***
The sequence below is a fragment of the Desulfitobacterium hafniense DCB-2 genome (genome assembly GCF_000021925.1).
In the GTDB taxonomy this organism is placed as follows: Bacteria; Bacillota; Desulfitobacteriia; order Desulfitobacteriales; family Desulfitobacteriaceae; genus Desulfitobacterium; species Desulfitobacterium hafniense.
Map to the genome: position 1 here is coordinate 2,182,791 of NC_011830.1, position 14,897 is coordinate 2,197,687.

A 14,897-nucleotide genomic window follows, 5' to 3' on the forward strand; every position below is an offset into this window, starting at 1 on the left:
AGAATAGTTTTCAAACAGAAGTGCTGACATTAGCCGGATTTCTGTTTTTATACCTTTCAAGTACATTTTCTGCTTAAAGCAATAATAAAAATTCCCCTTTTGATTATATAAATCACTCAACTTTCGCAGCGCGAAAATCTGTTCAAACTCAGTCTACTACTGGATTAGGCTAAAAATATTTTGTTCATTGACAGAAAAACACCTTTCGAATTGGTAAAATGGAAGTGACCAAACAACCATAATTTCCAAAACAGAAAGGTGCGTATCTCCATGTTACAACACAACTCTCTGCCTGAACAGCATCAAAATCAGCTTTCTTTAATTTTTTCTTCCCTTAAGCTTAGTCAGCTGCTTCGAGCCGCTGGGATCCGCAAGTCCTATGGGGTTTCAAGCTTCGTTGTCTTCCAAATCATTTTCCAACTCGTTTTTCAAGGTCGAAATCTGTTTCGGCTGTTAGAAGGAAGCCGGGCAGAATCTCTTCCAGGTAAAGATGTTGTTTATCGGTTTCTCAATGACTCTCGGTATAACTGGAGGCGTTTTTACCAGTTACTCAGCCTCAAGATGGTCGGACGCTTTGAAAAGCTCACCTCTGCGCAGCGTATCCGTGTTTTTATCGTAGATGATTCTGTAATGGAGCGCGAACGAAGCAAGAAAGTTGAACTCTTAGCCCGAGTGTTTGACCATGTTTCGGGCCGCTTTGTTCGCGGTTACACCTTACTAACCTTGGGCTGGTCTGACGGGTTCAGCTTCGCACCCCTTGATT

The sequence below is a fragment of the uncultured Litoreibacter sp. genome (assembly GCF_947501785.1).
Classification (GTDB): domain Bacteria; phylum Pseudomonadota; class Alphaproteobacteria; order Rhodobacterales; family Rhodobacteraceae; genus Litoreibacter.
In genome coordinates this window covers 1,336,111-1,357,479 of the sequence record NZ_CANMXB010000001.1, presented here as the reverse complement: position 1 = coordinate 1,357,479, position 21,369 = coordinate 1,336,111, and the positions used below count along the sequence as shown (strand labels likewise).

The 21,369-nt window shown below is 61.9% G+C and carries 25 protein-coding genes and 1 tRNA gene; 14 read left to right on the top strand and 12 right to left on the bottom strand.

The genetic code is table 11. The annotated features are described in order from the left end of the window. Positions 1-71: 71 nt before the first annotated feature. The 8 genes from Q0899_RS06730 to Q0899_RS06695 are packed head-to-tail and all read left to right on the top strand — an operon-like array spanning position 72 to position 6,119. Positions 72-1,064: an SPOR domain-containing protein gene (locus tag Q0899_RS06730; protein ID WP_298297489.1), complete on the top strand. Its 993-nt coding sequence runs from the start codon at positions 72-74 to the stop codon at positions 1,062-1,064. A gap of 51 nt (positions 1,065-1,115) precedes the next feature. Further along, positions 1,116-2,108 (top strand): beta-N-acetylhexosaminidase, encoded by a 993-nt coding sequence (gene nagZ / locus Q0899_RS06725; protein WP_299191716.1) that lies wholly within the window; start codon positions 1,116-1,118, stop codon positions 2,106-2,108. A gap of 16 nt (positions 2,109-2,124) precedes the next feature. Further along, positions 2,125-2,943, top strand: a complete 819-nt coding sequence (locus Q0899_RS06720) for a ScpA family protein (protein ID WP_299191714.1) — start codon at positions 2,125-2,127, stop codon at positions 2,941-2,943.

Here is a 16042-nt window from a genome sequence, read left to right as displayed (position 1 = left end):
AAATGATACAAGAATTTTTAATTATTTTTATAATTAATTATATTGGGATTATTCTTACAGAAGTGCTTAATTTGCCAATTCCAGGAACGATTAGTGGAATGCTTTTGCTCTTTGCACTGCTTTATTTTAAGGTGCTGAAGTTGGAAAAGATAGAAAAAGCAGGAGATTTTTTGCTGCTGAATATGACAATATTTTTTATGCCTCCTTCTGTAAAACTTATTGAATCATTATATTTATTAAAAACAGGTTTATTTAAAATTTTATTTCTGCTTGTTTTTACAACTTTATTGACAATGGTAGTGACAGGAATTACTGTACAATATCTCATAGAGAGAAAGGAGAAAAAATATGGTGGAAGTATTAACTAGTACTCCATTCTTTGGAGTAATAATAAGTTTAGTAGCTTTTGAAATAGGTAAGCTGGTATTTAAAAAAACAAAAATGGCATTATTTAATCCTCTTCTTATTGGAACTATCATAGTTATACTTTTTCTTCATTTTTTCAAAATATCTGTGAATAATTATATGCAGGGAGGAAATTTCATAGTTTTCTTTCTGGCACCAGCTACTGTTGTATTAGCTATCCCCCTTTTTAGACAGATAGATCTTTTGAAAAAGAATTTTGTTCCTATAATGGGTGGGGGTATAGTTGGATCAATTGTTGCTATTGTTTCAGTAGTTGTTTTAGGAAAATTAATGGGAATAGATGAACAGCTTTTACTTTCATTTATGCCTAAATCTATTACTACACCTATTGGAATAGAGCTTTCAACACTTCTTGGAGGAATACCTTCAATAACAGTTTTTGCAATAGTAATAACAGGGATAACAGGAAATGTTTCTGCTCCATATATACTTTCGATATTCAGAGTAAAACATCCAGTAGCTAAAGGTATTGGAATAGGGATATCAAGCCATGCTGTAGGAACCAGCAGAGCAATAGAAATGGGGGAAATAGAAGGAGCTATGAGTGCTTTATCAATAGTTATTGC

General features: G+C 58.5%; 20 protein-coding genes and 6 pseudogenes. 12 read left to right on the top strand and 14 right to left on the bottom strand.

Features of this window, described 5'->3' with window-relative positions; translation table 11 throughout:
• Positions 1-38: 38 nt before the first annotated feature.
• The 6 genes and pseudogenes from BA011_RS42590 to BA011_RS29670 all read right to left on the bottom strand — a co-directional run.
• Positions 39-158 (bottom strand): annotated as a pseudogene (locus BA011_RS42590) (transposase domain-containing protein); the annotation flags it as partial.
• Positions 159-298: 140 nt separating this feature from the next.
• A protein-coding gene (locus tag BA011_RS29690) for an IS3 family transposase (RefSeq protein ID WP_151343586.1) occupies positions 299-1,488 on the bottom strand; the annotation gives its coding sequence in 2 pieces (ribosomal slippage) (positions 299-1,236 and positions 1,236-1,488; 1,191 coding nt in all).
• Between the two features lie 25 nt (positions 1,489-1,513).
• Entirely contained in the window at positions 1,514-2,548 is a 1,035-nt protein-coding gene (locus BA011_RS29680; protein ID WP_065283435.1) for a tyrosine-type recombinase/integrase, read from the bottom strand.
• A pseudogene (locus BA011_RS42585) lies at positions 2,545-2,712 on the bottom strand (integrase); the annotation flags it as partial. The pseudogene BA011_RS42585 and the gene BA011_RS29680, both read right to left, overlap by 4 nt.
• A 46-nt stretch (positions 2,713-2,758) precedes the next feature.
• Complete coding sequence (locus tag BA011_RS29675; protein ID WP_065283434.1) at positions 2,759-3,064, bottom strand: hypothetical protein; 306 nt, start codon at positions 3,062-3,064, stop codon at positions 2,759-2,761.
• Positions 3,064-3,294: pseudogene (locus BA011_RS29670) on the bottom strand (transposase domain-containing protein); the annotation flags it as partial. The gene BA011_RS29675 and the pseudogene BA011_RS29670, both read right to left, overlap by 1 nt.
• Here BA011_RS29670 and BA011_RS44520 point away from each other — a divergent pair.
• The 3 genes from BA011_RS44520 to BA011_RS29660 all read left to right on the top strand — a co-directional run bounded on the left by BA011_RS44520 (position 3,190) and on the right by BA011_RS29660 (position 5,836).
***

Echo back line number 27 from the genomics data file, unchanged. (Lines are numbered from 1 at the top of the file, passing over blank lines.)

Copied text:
• The 3 genes from BA011_RS44520 to BA011_RS29660 all read left to right on the top strand — a co-directional run bounded on the left by BA011_RS44520 (position 3,190) and on the right by BA011_RS29660 (position 5,836).